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Re: Question on dirty sync before kvm memslot removal

From: Peter Xu
Subject: Re: Question on dirty sync before kvm memslot removal
Date: Tue, 31 Mar 2020 12:51:33 -0400

On Tue, Mar 31, 2020 at 05:34:43PM +0200, Paolo Bonzini wrote:
> On 31/03/20 17:23, Peter Xu wrote:
> > Yeah, I used a new flag because I thought READONLY was a bit tricky to
> > be used directly here.  The thing is IIUC if guest writes to a
> > READONLY slot then KVM should either ignore the write or trigger an
> > error which I didn't check, however here what we want to do is to let
> > the write to fallback to the userspace so it's neither dropped (we
> > still want the written data to land gracefully on RAM), nor triggering
> > an error (because the slot is actually writable).
> No, writes fall back to userspace with KVM_MEM_READONLY.

I read that __kvm_write_guest_page() will return -EFAULT when writting
to the read-only memslot, and e.g. kvm_write_guest_virt_helper() will
return with X86EMUL_IO_NEEDED, which will be translated into a
EMULATION_OK in x86_emulate_insn().  Then in x86_emulate_instruction()
it seems to get a "1" returned (note that I think it does not set
either vcpu->arch.pio.count or vcpu->mmio_needed).  Does that mean
it'll retry the write forever instead of quit into the userspace?  I
may possibly have misread somewhere, though..

> >> The problem here is also that the GFN is not an unique identifier of the
> >> QEMU ram_addr_t.  However you don't really need to kick all vCPUs out,
> >> do you?  You can protect the dirty ring with its own per-vCPU mutex and
> >> harvest the pages from the main thread.
> > I'm not sure I get the point, but just to mention that currently the
> > dirty GFNs are collected in a standalone thread (in the QEMU series
> > it's called the reaper thread) rather than in the per vcpu thread
> > because the KVM_RESET_DIRTY_RINGS is per-vm after all.  One major
> > reason to kick the vcpus is to make sure the hardware cached dirty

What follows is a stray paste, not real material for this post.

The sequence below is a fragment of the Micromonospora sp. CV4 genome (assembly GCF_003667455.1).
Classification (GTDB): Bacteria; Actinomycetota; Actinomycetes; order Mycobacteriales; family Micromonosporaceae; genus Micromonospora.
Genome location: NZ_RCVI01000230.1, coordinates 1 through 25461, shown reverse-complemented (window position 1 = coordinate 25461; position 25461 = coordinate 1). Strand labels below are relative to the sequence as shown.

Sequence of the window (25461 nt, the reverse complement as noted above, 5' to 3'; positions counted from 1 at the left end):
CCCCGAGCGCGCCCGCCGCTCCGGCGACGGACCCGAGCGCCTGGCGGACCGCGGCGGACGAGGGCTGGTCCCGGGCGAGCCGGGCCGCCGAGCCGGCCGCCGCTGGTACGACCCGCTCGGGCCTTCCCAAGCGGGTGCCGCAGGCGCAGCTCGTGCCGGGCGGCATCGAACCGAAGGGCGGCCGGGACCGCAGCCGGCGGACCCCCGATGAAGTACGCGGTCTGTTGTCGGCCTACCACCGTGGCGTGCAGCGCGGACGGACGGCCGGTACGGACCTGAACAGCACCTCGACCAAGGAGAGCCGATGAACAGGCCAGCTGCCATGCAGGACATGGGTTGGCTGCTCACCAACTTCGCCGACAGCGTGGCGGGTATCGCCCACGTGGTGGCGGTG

> > GFNs (i.e. PML) are flushed synchronously.
> But you're referring to KVM kicking vCPUs not qemu_vcpu_kick.  Can you
> just do an iteration of reaping after setting KVM_MEM_READONLY?

Oh I think you're right, deleting & readding memslot is special here
that we can keep the data in PML untouched, as long as they can be
flushed again to the new bitmap we're going to create.

However... I think I might find another race with this:

          main thread                       vcpu thread
          -----------                       -----------
                                            dirty GFN1, cached in PML
          remove memslot1 of GFN1
            set slot READONLY (whatever, or INVALID)
            sync log (NOTE: no GFN1 yet)
                                            vmexit, flush PML with RCU
                                            (will flush to old bitmap) <------- 
            delete memslot1 (old bitmap freed)                         <------- 
          add memslot2 of GFN1 (memslot2 could be smaller)
            add memslot2

I'm not 100% sure, but I think GFN1's dirty bit will be lost though
it's correctly applied at [1] but quickly freed at [2].

> > I think the whole kick operation is indeed too heavy for this when
> > with the run_on_cpu() trick, because the thing we want to know (pml
> > flushing) is actually per-vcpu and no BQL interaction. Do we have/need
> > a lightweight way to kick one vcpu in synchronous way?  I was
> > wondering maybe something like responding a "sync kick" request in the
> > vcpu thread right after KVM_RUN ends (when we don't have BQL yet).
> > Would that make sense?
> Not synchronously, because anything synchronous is very susceptible to
> deadlocks.

Yeah it's easy to deadlock (I suffer from it...), but besides above
case (which I really think it's special) I still think unluckily we
need a synchronous way.  For example, the VGA code will need the
latest dirty bit information to decide whether to update the screen
(or it could stall), or the migration code where we need to calculate
downtime with the current dirty bit information, etc.

Peter Xu

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